Overall, this kit looks very nice and we'll see very soon how well it assembles. Unless something unexpected happens, this could very well be the best F-5E in any scale. That said, there are a number of 'nits' that I want to bring up so you can do your homework for your own build. The instructions are usually one of the weaker features of Kitty Hawk kits and this one is no different. As I mentioned above, they don't tell you to add the pilot restraints to the ejection seat even though they do point out where the other photo-etched parts need to go. The instructions also have you install or retain antennas and sensors on the airframe though many of the subjects presented in the decals don't have them. You'll need to review photos of the subject you're building to see if those details apply to you.

  • Many subjects don't use the dorsal antenna (part B31), so you'll need to fill the hole and remove the molded-on antenna base
  • Ditto on the rear RHAW antennas (parts B42/B43)
  • The kit nose (parts E45/E46) has the RHAW antennas molded just behind the radome, these will need to go on most US examples (the USN purchased used F-5Es to become F-5Ns and many of these do have the RHAW antennas still in place - check your references)
  • The kit provides the horizontal plate antenna atop the vertical stabilizer, you'll want to see if this antenna was installed on your subject
  • Most of the Latin American F-5Es have the extended vertical stabilizer fairing, but the kit does not replicate that feature. You'll need to modify the vertical stab for the FAB or FAM examples
  • This F-5E has the chisel-type wing LEX which is common for late-block and some updated aircraft. Earlier F-5Es have the swept-back LEX, which is easy enough to replicate with a careful cut of the kit's LEX. As always, check your references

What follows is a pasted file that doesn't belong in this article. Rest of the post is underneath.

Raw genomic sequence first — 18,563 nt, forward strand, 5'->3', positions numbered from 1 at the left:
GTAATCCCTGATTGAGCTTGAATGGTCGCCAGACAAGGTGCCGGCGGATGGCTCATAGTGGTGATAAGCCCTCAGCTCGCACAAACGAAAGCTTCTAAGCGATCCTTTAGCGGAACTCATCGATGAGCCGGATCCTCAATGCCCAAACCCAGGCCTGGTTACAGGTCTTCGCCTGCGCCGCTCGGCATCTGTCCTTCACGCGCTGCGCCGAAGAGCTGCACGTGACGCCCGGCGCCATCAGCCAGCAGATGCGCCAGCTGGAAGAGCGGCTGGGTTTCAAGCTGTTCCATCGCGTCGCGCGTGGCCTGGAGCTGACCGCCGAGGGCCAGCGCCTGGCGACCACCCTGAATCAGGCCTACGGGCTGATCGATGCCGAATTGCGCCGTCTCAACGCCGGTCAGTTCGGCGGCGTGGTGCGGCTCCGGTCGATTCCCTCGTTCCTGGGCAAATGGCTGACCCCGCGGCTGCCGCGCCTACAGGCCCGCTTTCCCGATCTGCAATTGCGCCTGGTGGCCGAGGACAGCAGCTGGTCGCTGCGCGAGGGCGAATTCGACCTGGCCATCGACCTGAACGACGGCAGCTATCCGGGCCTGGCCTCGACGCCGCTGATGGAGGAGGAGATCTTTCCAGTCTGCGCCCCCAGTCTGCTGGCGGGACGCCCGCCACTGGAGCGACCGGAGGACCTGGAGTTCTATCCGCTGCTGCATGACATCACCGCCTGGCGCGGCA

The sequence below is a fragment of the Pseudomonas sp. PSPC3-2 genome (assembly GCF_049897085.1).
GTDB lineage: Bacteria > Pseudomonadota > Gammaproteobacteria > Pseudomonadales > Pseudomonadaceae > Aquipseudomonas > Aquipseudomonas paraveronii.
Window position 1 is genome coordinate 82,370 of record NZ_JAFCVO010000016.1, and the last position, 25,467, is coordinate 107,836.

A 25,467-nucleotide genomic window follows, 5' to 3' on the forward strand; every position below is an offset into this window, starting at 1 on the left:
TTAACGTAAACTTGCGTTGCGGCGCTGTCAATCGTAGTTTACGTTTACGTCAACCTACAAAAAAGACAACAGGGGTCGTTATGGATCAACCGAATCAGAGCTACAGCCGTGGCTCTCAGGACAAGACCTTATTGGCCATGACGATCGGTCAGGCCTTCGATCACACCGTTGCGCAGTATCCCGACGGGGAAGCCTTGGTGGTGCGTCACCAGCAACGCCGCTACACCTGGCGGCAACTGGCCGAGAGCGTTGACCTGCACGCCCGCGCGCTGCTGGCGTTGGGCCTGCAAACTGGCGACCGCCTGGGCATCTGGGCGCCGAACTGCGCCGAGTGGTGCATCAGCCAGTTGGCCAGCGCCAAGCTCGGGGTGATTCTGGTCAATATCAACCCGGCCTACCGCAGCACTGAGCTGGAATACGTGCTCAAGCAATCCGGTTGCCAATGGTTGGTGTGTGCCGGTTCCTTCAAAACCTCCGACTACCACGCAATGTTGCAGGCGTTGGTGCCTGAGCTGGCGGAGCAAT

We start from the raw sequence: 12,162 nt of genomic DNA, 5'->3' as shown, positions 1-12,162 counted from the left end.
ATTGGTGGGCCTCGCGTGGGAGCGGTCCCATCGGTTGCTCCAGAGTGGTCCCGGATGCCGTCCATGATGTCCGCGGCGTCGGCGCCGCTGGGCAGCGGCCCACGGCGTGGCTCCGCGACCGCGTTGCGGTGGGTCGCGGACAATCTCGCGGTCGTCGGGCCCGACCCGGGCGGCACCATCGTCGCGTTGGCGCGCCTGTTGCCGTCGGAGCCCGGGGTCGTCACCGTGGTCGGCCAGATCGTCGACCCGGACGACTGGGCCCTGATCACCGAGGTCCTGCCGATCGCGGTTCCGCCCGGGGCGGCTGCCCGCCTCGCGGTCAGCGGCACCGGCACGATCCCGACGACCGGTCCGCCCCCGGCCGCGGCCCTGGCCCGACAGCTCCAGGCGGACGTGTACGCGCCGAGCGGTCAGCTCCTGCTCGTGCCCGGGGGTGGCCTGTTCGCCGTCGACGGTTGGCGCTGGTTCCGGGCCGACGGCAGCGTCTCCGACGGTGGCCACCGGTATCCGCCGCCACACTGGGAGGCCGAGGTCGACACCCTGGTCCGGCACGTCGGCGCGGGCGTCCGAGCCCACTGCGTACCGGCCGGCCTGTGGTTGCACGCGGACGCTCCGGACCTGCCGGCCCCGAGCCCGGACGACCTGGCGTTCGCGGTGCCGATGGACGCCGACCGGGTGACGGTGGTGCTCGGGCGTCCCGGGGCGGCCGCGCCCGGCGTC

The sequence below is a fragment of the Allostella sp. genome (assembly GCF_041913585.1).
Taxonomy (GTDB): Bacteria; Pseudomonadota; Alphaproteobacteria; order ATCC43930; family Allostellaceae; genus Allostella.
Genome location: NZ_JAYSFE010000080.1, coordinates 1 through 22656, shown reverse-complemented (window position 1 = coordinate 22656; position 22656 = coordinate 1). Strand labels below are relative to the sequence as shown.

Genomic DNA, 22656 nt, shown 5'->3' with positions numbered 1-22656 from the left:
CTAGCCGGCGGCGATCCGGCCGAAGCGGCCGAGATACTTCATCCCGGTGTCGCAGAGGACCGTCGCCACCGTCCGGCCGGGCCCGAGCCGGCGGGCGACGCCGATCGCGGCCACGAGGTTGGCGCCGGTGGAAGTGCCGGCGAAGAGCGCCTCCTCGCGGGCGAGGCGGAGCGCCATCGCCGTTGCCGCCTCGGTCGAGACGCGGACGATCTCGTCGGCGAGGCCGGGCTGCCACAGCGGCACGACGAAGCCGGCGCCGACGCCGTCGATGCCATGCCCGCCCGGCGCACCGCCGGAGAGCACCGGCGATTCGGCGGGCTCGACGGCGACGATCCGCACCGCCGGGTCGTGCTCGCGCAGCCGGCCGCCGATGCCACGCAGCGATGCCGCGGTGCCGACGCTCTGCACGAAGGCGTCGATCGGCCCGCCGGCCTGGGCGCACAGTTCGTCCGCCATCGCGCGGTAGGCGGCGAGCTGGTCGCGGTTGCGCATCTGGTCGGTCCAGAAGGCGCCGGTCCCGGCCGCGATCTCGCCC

• The ejection seat is nicely done and while the photo-etch fret has the pilot's restraints provided, they're not mentioned in the kit's instructions
  • No option for the 'extended' nose gear strut used during take-off
  • I don't know if the gun bay doors can be closed-up, we'll see soon
  • The pilot figures are beautifully done and represent the older hard-shell helmets of the 1970s and 1980s. If you're doing a contemporary aggressor/adversary, you'll want to tweak the helmet to look like the current lightweight version
  • No mold lines in the canopy or windscreen
  • The canopy has the later-block exhaust vent on the left-rear side of the canopy frame. Earlier F-5Es did not have this vent, so you may need to fill in this detail if your subject didn't have that feature
  • The fuselage is divided front and rear to allow for the F-5F nose to be substituted in the next release
  • One of the puzzling 'features' in this kit are the intakes trunks. There aren't any. When you look down an intake, you'll see both engines inside along with the hollow fuselage shell. While someone in the aftermarket may come up with a fix, this might be a good time to either blank off the back of the intakes like the Hasegawa kit or install some intake covers
  • The box art correctly depicts the 425th TFTS aircraft armed with AIM-9J Sidewinders as those were the front-line heaters for the USAF at the time. The one version of the AIM-9 not included in the kit is the AIM-9J. Instead, we have AIM-9B, which may have been exported to some nations, and the AIM-9L, which was still in test while the 425th was in operation. You'll need aftermarket AIM-9Js for F-5Es operating in the 1970s/80s

As I said above, most of these are nits which can be addressed with a little modeling skill and some good reference photos. With a subject like the F-5E which has been around for more almost 50 years, you'll not only want to find specific photos of the tail number you're building, but also of a particular time frame as even some of the early F-5Es were later updated with the sharknose radome, RHAW antennas, and other features. On the other hand, the two USAF F-5Es from the 425 TFTS never had those features while stationed at Williams for international pilot training duties.

With all the features and options in this kit, there are many possibilities right out of the box, and just imagine all of the colorful subjects that will come with the aftermarket decals. I can see building a dozen of these kits, but first, let's jump into a full-build. You can see this kit built-up here.

My sincere thanks to Kitty Hawk Models for this review sample!

References: